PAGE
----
Upon stepping down yesterday amidst a growing emissions cheating scandal, Volkswagen CEO Dr. Martin Winterkorn likely collected $32 million (28.6 million euros) in pension and could get many millions more.

Regarding the in-question balance is whether Wintorkorn, 68, will also be compensated two year’s “remuneration.” His annual compensation as VW head and majority shareholder in Porsche SE was $18.6 million (16.6 million euros).

Up in the air therefore is how many millions more this could amount to.

SEE ALSO: What Volkswagen’s ‘Dieselgate’ Is, and Why it Matters

A company spokesman declined to confirm exactly how much he could get, and the actual figure will be determined by the company’s board which could withhold compensation depending on circumstances it deems surround his exit.

According to Bloomberg, it appears he left in good standing, and it was Winterkorn who requested the board terminate his job. He was highly praised upon exiting.

The outgoing chief executive did ceremoniously accept responsibility for the emissions cheating, but officially the board cleared him saying Winterkorn “had no knowledge of the manipulation of emissions data.”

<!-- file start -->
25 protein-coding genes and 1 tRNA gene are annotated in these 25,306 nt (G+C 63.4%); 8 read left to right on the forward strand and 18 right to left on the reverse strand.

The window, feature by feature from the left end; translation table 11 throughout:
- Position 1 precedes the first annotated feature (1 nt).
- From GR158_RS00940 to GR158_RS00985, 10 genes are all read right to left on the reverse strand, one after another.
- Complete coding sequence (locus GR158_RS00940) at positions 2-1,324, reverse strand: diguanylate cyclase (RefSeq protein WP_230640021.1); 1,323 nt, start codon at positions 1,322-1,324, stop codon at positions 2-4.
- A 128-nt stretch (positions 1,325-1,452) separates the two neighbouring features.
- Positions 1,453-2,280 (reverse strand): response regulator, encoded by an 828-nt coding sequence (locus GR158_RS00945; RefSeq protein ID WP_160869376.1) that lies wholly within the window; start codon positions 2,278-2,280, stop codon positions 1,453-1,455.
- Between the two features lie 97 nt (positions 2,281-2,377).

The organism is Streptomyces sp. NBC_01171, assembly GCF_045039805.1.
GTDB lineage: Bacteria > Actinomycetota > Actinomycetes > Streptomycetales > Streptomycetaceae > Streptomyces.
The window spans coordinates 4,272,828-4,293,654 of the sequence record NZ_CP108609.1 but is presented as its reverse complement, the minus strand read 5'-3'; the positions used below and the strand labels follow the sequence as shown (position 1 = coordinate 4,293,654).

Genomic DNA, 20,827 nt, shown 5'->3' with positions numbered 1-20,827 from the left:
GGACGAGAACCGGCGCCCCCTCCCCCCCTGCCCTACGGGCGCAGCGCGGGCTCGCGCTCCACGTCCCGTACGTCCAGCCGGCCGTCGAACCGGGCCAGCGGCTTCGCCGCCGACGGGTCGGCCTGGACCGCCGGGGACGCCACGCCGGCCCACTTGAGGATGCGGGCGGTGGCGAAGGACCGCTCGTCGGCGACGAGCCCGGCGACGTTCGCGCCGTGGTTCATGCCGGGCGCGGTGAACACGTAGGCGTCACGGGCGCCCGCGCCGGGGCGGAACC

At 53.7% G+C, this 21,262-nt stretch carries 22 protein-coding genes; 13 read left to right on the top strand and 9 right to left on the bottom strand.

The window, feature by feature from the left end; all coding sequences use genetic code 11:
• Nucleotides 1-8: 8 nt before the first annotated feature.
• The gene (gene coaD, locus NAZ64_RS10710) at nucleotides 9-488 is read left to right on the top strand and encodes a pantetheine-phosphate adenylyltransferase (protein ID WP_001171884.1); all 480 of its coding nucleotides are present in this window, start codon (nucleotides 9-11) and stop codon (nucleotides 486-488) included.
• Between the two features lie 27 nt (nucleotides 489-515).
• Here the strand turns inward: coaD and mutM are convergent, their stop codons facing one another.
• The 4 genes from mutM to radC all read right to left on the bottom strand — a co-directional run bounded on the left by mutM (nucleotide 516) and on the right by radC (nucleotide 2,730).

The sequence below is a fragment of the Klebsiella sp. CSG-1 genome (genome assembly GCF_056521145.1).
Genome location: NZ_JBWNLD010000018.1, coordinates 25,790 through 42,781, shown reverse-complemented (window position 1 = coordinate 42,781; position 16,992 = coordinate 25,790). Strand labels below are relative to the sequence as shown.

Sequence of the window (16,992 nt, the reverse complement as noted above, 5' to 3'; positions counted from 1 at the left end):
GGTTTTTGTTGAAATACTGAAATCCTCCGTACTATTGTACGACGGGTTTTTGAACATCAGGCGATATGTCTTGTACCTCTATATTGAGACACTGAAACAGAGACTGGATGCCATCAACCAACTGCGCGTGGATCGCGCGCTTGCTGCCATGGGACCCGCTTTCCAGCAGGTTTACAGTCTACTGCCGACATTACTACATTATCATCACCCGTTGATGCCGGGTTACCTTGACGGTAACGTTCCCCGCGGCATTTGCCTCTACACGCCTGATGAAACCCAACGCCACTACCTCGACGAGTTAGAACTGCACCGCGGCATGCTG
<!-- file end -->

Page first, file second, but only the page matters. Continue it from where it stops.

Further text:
“As CEO I accept responsibility for the irregularities that have been found in diesel engines and have therefore requested the supervisory board to agree on terminating my function as CEO,” he said. “I am doing this in the interests of the company even though I am not aware of any wrongdoing on my part.”

SEE ALSO: What’s So Bad About the Extra NOx VWs Emitted?

Winterkorn had been with the company since 2007 where he oversaw a turnaround leading the automaker to exceed top-ranked Toyota earlier this year for global number one.

The company is now feverously working to do damage control to its reputation and stock valuation which lost close to $26 billion Monday and Tuesday.

SEE ALSO: VW CEO Winterkorn Resigns As Emission Scandal Unfolds

Unknown yet is how it will make legal up to 11 million four-cylinder diesel engines sold in various markets including 482,000 in the U.S. These possess software the company engineered to let them pass emissions testing, then resort to a different mode once on the road. Most severe is NOx emissions which could increase by 10-40 percent U.S, legal limits.

Winterkorn said a change of leadership would help restore the company he deeply admires and cares for.

As part of what could be two payouts totaling tens of millions following the biggest scandal in recent automotive history, Winterkorn is also entitled to a free company car for the years the benefit is being paid.